Profile of Mike FeibusAnalyst, TechKnowledge Strategies
News & Commentary Posts: 42
Mike Feibus is principal analyst at TechKnowledge Strategies, a Scottsdale, Ariz., market strategy and analysis firm focusing on mobile ecosystems and client technologies. You can reach him at [email protected].
Articles by Mike Feibus
Tired of your uber-healthy co-workers crowing about their calorie intake and steps at the office? A new wave of health wearables might make you feel better -- if companies can clear the regulatory hurdles.
Augmented reality is about to get compelling. Digital eyewear will make it happen. And it's happening sooner than you think.
Taller than a Galaxy S5. Tougher than Gorilla Glass. Softer contours than the iPhone 5. But it's what's inside that really counts.
The natural number of personal electronics devices is two: one in the pocket and one in the bag. Now, thanks to ever-larger smartphones and the latest 2-in-1 laptops, order is being restored.
What's left for a company that matched the perfect item with a faraway buyer now that consumers are demanding it here and now?
The titans of technology have spent lavishly for your eyeballs. Now they want your ears. Here's why.
Amazon, Google, and other major tech players went on a shopping spree in the first half of 2014. Here's a look at who won, who lost, and why -- along with a peek ahead.
Amazon, Apple, and Samsung all made moves this month to neutralize Google. Here are four things the Internet titan should do at Google I/O this week to fight back.
Watch for Amazon's long-rumored device to usher in a new era of commerce-optimized smartphones. Call it the industry's first sell phone.
Today's manic rush to strap connected sensors onto body parts sometimes feels more like parody than business plan. Are wearable fitness trackers a game-changer or gimmick?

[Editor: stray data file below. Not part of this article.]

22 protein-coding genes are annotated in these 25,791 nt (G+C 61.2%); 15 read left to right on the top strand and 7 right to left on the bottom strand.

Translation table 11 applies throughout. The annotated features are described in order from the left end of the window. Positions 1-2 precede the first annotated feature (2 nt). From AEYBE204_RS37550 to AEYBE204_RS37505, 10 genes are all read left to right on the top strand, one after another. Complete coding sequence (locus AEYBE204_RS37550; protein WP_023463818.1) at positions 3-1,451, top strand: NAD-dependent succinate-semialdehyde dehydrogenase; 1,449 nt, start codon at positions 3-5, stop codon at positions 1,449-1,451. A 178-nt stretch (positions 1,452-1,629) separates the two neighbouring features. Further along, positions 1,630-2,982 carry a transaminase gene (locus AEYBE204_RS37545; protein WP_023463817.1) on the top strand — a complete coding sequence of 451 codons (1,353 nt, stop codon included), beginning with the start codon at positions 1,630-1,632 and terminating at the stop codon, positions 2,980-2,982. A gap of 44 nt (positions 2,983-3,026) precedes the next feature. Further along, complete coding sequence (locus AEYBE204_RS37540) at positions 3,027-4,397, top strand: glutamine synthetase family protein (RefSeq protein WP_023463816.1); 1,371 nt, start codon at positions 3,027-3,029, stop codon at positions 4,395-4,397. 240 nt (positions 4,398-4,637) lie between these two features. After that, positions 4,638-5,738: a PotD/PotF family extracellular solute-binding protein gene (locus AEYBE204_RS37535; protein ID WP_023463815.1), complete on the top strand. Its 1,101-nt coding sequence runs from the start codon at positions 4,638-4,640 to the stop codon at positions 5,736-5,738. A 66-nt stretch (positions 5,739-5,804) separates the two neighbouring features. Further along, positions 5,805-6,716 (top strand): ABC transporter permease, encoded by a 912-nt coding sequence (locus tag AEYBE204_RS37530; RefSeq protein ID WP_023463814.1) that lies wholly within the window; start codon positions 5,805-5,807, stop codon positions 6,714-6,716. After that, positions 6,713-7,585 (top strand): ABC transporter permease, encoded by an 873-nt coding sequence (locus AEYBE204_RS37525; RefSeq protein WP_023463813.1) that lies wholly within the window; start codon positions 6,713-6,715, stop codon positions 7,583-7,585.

Both Target and SnapChat recently fell victim to high-profile security breaches, but the long-term damage to SnapChat will be much greater. Here's why.
Apple's iBeacon and other "contextual awareness" technologies might soon pop up on your smartphone as shopping advice. That's not as frightening as it sounds.
Cool 2-in-1 laptops, a bit of tablet fatigue, and pent-up demand could make this the best holiday season for the PC market in years.
It looks like Microsoft will port its omnipresent Office productivity suite to iOS and Android. Now comes the hard part.
If you've waited to replace Windows XP systems, good news. This week brings the debut of a new class of fast, power-saving mobile systems based on Intel's enterprise-ready Haswell processors.
Microsoft's outgoing CEO couldn't see the desktop for the tiles.
Windows 8's poor reception has opened a wider door for competitive platforms. Microsoft's partner in the Wintel hegemony should invest in an alternative.
The factors hurting the PC market now may not be Intel's fault, but they are Intel's problem. Fix them and we'll talk.
At Build conference, Microsoft CEO Steve Ballmer acknowledges that aspects of Windows 8 have bugged users -- and promises to address the issues.
Debuting at Computex this week, ultrabooks with instant-on capability and all-day battery life will be more competitive with smartphones and tablets.